May 27, 2019, 05:53:42 AM
Forum Rules: Read This Before Posting


Topic: Asking Profs Questions  (Read 9105 times)

0 Members and 1 Guest are viewing this topic.

Offline lemonoman

  • Atmospheric
  • Chemist
  • Full Member
  • *
  • Posts: 607
  • Mole Snacks: +71/-8
  • Gender: Male
Asking Profs Questions
« on: September 28, 2006, 11:22:01 PM »
Quote from: mike
Well one undergraduate student with one 5 minutes question may seem to be not much hassle, but what about the other 200/400/600 students? Lets say you had 300 first year students and each one only wanted , say 3 minutes of your time, that is 15 hours of contact!! Not to mention other students, staff, research, eating sleeping, life LOL, cut your teachers some slack!!

I couldn't find another post talking about this, and I'm curious to see everybody else's opinion.

At my university, it's exactly the opposite....professors are appalled at how FEW of us ask for 1-on-1 help.  One of our organic professors told us, after showing us the results of the last midterm (class average, 45%), that only 1 person had asked them a question outside of class.  He said he asked the other professors about us (the bunch of people who started university in 2003) and apparently all the profs notice that we don't ask questions.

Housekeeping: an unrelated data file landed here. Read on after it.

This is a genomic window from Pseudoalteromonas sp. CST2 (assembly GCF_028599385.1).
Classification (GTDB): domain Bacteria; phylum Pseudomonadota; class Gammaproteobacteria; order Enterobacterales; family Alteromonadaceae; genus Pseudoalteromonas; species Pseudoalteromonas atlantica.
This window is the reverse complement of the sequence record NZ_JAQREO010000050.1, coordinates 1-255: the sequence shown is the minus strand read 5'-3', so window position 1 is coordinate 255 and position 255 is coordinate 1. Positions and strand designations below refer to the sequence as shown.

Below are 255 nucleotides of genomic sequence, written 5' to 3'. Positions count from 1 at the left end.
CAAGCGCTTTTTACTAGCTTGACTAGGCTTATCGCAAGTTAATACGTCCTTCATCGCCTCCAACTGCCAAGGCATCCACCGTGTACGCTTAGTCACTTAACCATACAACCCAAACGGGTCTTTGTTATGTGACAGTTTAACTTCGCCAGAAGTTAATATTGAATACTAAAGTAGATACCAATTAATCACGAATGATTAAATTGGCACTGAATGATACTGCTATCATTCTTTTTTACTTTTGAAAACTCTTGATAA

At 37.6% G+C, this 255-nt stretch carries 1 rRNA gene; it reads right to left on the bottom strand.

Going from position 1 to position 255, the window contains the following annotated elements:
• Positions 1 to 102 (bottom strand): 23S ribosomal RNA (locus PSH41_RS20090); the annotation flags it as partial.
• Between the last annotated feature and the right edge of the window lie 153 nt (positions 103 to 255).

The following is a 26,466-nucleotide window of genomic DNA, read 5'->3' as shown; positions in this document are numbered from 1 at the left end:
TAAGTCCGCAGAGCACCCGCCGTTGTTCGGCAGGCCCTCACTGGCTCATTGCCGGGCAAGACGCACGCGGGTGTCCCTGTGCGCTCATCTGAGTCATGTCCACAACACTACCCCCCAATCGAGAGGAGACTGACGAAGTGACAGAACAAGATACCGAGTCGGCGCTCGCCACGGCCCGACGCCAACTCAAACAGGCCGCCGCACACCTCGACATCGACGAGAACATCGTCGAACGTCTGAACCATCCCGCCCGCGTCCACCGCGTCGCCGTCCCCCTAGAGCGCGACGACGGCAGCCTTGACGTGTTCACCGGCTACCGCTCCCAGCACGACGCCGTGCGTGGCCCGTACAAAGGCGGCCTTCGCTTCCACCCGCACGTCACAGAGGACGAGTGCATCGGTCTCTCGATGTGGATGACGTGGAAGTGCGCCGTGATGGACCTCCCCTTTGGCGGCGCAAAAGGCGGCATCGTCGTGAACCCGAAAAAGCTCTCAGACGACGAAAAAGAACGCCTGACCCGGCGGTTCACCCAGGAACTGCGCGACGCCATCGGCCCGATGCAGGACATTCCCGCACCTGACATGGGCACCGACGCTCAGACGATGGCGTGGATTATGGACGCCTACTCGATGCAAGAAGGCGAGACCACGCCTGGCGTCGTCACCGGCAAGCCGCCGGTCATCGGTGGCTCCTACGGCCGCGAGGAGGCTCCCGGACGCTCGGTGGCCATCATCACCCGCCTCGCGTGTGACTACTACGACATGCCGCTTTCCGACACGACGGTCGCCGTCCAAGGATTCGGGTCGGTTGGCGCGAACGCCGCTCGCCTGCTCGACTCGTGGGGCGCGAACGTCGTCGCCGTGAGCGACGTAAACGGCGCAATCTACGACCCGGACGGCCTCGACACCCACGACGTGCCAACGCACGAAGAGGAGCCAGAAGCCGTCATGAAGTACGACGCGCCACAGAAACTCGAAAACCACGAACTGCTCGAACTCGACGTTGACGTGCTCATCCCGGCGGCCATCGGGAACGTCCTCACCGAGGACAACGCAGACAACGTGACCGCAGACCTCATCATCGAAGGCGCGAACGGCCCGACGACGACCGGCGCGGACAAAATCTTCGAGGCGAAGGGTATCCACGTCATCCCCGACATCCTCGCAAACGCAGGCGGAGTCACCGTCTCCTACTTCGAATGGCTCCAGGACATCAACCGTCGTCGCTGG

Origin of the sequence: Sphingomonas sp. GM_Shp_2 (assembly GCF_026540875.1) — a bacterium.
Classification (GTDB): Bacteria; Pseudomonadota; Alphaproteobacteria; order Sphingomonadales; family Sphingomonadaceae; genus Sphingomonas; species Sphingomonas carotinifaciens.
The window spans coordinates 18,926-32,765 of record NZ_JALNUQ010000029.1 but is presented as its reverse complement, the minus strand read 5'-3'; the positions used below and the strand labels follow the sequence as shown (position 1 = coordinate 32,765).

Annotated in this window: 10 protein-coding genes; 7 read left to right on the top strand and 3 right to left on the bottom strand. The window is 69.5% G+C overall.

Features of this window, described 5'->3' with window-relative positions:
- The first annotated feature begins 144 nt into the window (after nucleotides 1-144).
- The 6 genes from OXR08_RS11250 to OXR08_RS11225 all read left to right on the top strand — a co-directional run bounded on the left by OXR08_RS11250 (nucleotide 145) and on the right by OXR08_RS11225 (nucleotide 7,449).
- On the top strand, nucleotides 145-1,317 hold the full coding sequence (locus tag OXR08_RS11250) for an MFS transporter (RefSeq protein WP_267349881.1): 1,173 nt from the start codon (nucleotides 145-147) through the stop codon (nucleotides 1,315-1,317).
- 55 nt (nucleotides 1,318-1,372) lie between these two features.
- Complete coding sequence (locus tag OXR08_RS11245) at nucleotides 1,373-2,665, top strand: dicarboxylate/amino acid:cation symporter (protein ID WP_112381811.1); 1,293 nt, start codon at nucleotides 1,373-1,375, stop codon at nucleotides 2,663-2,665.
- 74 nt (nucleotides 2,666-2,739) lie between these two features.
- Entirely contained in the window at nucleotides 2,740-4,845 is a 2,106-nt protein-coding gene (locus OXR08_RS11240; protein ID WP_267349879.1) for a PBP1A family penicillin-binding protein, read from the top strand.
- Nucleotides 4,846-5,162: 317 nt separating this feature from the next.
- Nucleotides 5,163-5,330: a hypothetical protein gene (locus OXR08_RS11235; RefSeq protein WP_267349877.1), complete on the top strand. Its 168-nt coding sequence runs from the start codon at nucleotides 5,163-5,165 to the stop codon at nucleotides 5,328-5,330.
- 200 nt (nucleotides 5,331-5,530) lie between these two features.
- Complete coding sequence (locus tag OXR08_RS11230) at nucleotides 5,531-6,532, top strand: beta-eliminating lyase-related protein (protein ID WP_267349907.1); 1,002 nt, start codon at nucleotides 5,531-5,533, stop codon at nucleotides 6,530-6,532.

I'm always told never to fear asking questions outside of class...by the profs themselves :P

Offline mike

  • Retired Staff
  • Sr. Member
  • *
  • Posts: 1246
  • Mole Snacks: +121/-35
  • Gender: Male
Re: Asking Profs Questions
« Reply #1 on: September 29, 2006, 12:53:52 AM »
We have now employed professional tutors for our first year students. We have found this works extremely well, with many students prefering to get ono-on-one help with a tutor rather than their academic. Ironically the tutors are basically the same level as academic staff i.e. PhD's with research and teaching experience.
There is no science without fancy, and no art without facts.

Offline Dan

  • Retired Staff
  • Sr. Member
  • *
  • Posts: 4716
  • Mole Snacks: +467/-72
  • Gender: Male
  • Organic Chemist
    • My research
Re: Asking Profs Questions
« Reply #2 on: September 29, 2006, 03:30:10 AM »
Almost all the tutors I've had at uni have been very helpful. We used to have tutorials in pairs every week, and we asked silly questions now and then. I never got the impression that my tutors had somewhere else they'd rather be or be doing - tutorials regularly ran over the standard one hour.
My research: Google Scholar and Researchgate

Offline Mitch

  • General Chemist
  • Administrator
  • Sr. Member
  • *
  • Posts: 5266
  • Mole Snacks: +375/-2
  • Gender: Male
  • "I bring you peace." -Mr. Burns
    • Chemistry Blog
Re: Asking Profs Questions
« Reply #3 on: September 29, 2006, 01:17:02 PM »
If they are afraid, they can always ask their questions on chemical forums. ;)
Most Common Suggestions I Make on the Forums.
1. Start by writing a balanced chemical equation.
2. Don't confuse thermodynamic stability with chemical reactivity.
3. Forum Supports LaTex

Offline sdekivit

  • Chemist
  • Full Member
  • *
  • Posts: 403
  • Mole Snacks: +32/-3
  • Gender: Male
  • B.Sc Biomedical Sciences, Utrecht University
Re: Asking Profs Questions
« Reply #4 on: September 29, 2006, 01:52:31 PM »